Dalmatian Dog

Breed Category: Non-Sporting
Country of Origin: Croatia
Average Size: 50-60 cm (at the withers)
Average Weight: 17-30 kg
Average Life Span: 10-12 years
Grooming Requirements: Medium
Exercise Requirements: High

History

The Dalmatian is a large dog that originates in the Croatian region of Dalmatia. The breed is said to have then been refined and developed in England. It was originally bred as a carriage dog, accompanying horse-drawn carts and protecting passengers and horses throughout the ride.

A spotted dog similar in appearance to the Dalmatian was captured in artwork from the 18th century and while it may have existed earlier, the breed did not reach popularity until it became a carriage dog in the 19th century.

It was then used to guard the large, fast and powerful horses that pulled carriages of water at local firehouses. Upon the advent of vehicles that rendered horse-drawn carriages unnecessary, the Dalmatian continued its association with fire stations. Though it can still be found in firehouses throughout the world, it is now kept most commonly as a family pet.

Appearance

The short, sleek coat of the Dalmatian highlights its tall, lean and muscular body. The breed had the strength and stamina to accompany carriages on journeys in centuries past and is still known for its endurance today.

The Dalmatian typically stands at 50-60 cm in height with an average weight of 17-30 kg. Males are larger and tend to have a thicker frame than their female counterparts. The eyes of this breed are usually brown, though some have one or two blue eyes. They have large, floppy ears that fold downward. The tail of this breed is naturally long and thick.

Dalmatian puppies are born with a pure white coat and develop their spots shortly after birth. Their renowned spots are usually black or brown in colour and appear throughout the dog’s body. The coat is thick and sheds significantly, so frequent brushing is recommended.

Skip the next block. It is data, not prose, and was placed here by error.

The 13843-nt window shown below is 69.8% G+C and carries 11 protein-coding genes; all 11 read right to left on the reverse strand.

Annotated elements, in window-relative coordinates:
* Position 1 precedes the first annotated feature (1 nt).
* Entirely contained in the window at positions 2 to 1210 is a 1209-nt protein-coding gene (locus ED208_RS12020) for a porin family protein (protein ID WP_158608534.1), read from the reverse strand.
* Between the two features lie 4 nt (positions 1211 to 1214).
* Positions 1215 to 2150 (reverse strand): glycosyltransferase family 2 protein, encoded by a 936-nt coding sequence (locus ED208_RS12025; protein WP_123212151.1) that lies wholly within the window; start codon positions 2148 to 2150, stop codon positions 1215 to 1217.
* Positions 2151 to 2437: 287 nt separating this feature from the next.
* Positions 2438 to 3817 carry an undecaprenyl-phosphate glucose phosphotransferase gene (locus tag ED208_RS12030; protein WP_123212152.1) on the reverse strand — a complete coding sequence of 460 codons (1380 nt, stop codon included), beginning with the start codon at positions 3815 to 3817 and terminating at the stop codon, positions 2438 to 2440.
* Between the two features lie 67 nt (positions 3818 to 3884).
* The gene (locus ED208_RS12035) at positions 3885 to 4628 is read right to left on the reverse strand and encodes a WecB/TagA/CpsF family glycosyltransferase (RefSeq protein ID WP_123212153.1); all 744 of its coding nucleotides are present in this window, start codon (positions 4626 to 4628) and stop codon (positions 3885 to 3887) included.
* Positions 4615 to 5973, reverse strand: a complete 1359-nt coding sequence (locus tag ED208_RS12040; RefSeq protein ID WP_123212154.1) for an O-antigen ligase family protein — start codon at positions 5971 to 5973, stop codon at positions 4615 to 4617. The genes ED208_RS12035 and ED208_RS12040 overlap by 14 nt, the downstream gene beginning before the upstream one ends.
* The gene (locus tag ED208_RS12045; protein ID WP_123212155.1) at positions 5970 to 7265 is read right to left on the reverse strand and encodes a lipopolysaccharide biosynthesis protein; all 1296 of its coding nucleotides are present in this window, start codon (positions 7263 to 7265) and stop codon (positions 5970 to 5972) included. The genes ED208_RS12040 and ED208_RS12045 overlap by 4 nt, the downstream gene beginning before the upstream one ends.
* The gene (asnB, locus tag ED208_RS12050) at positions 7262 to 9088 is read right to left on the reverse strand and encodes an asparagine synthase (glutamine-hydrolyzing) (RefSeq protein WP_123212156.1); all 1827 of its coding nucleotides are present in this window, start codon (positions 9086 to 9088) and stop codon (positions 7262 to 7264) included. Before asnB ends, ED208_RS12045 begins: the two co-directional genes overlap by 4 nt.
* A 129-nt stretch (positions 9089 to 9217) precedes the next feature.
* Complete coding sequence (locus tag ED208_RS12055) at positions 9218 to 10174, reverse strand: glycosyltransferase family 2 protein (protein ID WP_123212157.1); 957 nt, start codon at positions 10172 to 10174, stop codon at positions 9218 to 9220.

Temperament

The Dalmatian is known for its endurance, but it is also a playful and smart breed. It has a natural affinity for other animals, particularly horses since the two animals worked so well together in their carriage days. Though they are generally well-suited for families, care should be taken around small children and animals because it is a large breed that may play roughly.

This is an athletic breed that requires lots of exercise in order to expend energy and remain physically fit. It enjoys long walks, jogs or time spent outdoors playing fetch. Exercise is also crucial to the breed’s mental health, as boredom and lack of physical activity can negatively affect its behaviour. The Dalmatian thrives on activity and human companionship and is known to be extremely loyal and dedicated.

The Dalmatian remains a good guard dog, as they have retained instincts to protect their owners and families. They also have a strong prey instinct, so they may be used in hunting birds or other small animals.

Health

As with many other breeds, the Dalmatian is prone to hip dysplasia, arthritis and thyroid issues, though there are also conditions for which the Dalmatian is more susceptible. The most common problem in this breed is deafness, as genetic hearing issues are prevalent. They may also be prone to a joint condition called gout.

The average lifespan for a Dalmatian is 10-12 years, though some may live longer if their health permits.